Diane St. Germain
Watercolor on paper
“‘The Eucharist: The True Presence of Christ’ has an overall symmetrical design using overlapping, symbolic forms representing the artist interpretation of The Eucharist. Starting at the bottom of the painting, the Nativity scene is represented by images of St. Joseph with a lamb, the manger with the Christ Child centered at the base of the Chalice with the star over Him and Mary with an outreached hand to her child. The manger, a feeding trough, is a strong symbol for Christ as our food from Heaven. And, the lamb pictured near St. Joseph reminds us that Jesus would become the ‘Lamb of God’ sacrificed on the Cross for atonement for our sins. Moving up the Cup, we see the image of the crucified Christ superimposed on it; and, the top of His Cross is seen as part of the broken consecrated Host. It is broken here to represent Christ’s Body broken as His love offering for us to the Father for our hope of eternal life.
This painting attempts to portray The Eucharist, offered to us at every Mass, as the very same Jesus Christ who was born in a manger, crucified and rose from the dead. We receive His flesh and blood for our food and drink. As our eyes move to the top of the painting, the image of the open gates to eternal life are placed to confirm our hope in the promise by Christ, ‘Whoever eats my flesh and drinks my blood has eternal life, and I will raise him on the last day.’ [John 6:54]“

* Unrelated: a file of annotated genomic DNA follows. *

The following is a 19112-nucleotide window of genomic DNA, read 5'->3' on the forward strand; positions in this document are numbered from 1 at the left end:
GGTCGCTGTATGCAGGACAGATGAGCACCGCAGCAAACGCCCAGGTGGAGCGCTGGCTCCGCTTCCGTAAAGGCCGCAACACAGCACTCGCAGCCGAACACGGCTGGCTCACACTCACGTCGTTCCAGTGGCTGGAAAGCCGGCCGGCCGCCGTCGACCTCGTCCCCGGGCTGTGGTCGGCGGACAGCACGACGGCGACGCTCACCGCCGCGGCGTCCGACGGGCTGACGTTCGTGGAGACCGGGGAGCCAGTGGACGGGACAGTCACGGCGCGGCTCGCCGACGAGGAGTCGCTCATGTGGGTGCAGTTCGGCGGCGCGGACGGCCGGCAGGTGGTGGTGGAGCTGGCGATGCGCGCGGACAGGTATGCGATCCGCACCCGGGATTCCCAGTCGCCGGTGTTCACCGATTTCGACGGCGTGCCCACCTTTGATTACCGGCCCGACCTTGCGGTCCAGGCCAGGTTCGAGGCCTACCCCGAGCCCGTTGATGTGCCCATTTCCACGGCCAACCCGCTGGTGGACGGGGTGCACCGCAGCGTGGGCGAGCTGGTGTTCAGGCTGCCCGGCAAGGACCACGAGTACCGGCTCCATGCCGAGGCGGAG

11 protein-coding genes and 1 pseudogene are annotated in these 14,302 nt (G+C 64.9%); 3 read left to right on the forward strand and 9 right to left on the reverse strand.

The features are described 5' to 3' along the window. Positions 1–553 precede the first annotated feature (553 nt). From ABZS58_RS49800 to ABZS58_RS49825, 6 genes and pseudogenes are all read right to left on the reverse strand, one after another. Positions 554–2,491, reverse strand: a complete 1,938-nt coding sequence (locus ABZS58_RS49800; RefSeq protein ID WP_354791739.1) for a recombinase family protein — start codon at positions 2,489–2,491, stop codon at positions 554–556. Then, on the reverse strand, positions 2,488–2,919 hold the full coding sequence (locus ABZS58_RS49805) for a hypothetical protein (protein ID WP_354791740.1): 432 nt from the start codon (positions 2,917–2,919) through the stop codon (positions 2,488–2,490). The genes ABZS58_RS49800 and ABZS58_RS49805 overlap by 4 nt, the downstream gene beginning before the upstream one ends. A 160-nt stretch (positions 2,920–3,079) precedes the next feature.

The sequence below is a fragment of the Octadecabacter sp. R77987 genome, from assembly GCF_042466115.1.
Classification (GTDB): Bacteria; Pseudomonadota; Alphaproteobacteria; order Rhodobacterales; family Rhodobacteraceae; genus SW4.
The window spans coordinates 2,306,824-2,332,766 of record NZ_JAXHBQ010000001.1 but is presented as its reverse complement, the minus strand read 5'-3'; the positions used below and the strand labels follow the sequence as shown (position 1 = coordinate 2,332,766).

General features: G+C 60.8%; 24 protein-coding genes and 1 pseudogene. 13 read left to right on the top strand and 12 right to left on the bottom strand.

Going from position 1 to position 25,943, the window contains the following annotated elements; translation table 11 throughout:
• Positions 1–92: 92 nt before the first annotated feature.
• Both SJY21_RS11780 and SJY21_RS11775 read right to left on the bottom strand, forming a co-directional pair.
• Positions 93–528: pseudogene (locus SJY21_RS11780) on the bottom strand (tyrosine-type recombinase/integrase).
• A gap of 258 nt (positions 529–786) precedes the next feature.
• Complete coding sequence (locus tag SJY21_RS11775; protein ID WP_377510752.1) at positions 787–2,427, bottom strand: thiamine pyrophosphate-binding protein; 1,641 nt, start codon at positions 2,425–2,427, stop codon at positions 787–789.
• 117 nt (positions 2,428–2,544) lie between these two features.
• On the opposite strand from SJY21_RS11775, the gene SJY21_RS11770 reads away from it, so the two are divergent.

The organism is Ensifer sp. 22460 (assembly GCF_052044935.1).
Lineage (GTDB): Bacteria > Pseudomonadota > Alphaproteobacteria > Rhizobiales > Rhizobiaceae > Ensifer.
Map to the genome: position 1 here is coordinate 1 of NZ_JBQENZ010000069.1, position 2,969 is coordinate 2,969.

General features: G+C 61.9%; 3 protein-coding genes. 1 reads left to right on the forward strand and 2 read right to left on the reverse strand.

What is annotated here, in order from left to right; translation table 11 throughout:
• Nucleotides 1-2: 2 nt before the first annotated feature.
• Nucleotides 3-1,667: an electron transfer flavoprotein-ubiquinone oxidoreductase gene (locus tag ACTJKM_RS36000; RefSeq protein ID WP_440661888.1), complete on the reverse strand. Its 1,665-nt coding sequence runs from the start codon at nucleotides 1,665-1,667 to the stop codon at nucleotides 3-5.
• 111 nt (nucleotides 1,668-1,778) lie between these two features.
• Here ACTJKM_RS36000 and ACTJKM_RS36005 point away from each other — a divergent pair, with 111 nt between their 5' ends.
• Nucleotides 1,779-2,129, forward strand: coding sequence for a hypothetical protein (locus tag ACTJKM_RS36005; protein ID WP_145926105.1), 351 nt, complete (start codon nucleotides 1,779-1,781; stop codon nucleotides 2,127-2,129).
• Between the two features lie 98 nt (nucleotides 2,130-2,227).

-Diane St. Germain
Diane St. Germain
How old are you?
Have you had any formal training in the arts? Where? When? How long?
I have been creating art since 1972. It started when I took my first art class from an excellent pastel teacher Dennis Ruiz once a week for three years as a “Mother’s Day Out” gift from my husband. Since then, I have been on a quest to explore every art medium: acrylics, oils, printmaking, collage and watercolor. Presently, watercolor is my favorite medium.
What inspires your art? Who/what influences you?
The beauty I see in nature and in people inspires my art. I want to capture what I love most about the scene or person in order to give it special attention and make it last for a very long time. If it gives glory to the Master Artist and Creator then I am extremely grateful.
On a few occasions, I have been inspired to make art about Jesus, recently this painting of The Eucharist, and a couple of His Mother. I am grateful for those because my intent is to give glory to God for the gift of artistic expression.
How would you describe the style of your art?
I usually paint what I see as close to the real forms before me. However, when I paint subjects that are on a spiritual or supernatural subject, I am not painting what I see visually in front of me. My style is more abstract realism.
Who are your favorite artists? Favorite works of art?
John Singer Sargent tops my list of my favorite artists! I am inspired especially by his watercolors both landscape and portraiture. I also like works of Winslow Homer. Two contemporary favorites watercolorists of mine are Joseph Zbukvic and Alvaro Castagnet. My favorite watercolor teacher, presently, is Andy Evansen. In general, my favorite works of art are the watercolors of these men.